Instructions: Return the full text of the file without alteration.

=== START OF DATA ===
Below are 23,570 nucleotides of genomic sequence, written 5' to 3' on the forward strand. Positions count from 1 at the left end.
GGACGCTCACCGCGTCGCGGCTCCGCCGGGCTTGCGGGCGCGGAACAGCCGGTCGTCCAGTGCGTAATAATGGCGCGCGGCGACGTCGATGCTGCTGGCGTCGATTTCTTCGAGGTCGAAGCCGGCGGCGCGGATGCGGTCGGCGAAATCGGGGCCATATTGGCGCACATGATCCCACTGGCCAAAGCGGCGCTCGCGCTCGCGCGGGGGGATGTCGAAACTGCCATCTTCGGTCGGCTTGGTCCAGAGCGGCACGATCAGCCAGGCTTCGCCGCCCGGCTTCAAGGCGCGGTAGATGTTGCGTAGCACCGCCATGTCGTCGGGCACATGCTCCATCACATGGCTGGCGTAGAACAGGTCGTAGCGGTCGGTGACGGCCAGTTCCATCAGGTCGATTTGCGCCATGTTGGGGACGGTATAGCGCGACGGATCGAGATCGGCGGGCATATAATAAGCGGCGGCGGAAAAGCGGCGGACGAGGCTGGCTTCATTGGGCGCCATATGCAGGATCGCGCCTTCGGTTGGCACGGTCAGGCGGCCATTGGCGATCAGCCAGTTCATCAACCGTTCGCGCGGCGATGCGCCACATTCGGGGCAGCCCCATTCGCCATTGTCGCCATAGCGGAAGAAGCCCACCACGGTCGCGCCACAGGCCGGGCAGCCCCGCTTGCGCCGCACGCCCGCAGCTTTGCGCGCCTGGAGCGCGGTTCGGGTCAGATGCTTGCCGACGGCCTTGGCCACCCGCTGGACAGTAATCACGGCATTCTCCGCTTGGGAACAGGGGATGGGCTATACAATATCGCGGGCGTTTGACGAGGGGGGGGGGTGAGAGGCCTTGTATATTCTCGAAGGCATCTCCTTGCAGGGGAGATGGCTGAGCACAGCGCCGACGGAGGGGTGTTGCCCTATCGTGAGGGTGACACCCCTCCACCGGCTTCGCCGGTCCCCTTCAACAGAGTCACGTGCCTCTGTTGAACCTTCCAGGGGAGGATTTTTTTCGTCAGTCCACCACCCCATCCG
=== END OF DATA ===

Below are 23,570 nucleotides of genomic sequence, written 5' to 3' on the forward strand. Positions count from 1 at the left end.
GGACGCTCACCGCGTCGCGGCTCCGCCGGGCTTGCGGGCGCGGAACAGCCGGTCGTCCAGTGCGTAATAATGGCGCGCGGCGACGTCGATGCTGCTGGCGTCGATTTCTTCGAGGTCGAAGCCGGCGGCGCGGATGCGGTCGGCGAAATCGGGGCCATATTGGCGCACATGATCCCACTGGCCAAAGCGGCGCTCGCGCTCGCGCGGGGGGATGTCGAAACTGCCATCTTCGGTCGGCTTGGTCCAGAGCGGCACGATCAGCCAGGCTTCGCCGCCCGGCTTCAAGGCGCGGTAGATGTTGCGTAGCACCGCCATGTCGTCGGGCACATGCTCCATCACATGGCTGGCGTAGAACAGGTCGTAGCGGTCGGTGACGGCCAGTTCCATCAGGTCGATTTGCGCCATGTTGGGGACGGTATAGCGCGACGGATCGAGATCGGCGGGCATATAATAAGCGGCGGCGGAAAAGCGGCGGACGAGGCTGGCTTCATTGGGCGCCATATGCAGGATCGCGCCTTCGGTTGGCACGGTCAGGCGGCCATTGGCGATCAGCCAGTTCATCAACCGTTCGCGCGGCGATGCGCCACATTCGGGGCAGCCCCATTCGCCATTGTCGCCATAGCGGAAGAAGCCCACCACGGTCGCGCCACAGGCCGGGCAGCCCCGCTTGCGCCGCACGCCCGCAGCTTTGCGCGCCTGGAGCGCGGTTCGGGTCAGATGCTTGCCGACGGCCTTGGCCACCCGCTGGACAGTAATCACGGCATTCTCCGCTTGGGAACAGGGGATGGGCTATACAATATCGCGGGCGTTTGACGAGGGGGGGGGGTGAGAGGCCTTGTATATTCTCGAAGGCATCTCCTTGCAGGGGAGATGGCTGAGCACAGCGCCGACGGAGGGGTGTTGCCCTATCGTGAGGGTGACACCCCTCCACCGGCTTCGCCGGTCCCCTTCAACAGAGTCACGTGCCTCTGTTGAACCTTCCAGGGGAGGATTTTTTTCGTCAGTCCACCACCCCATCCG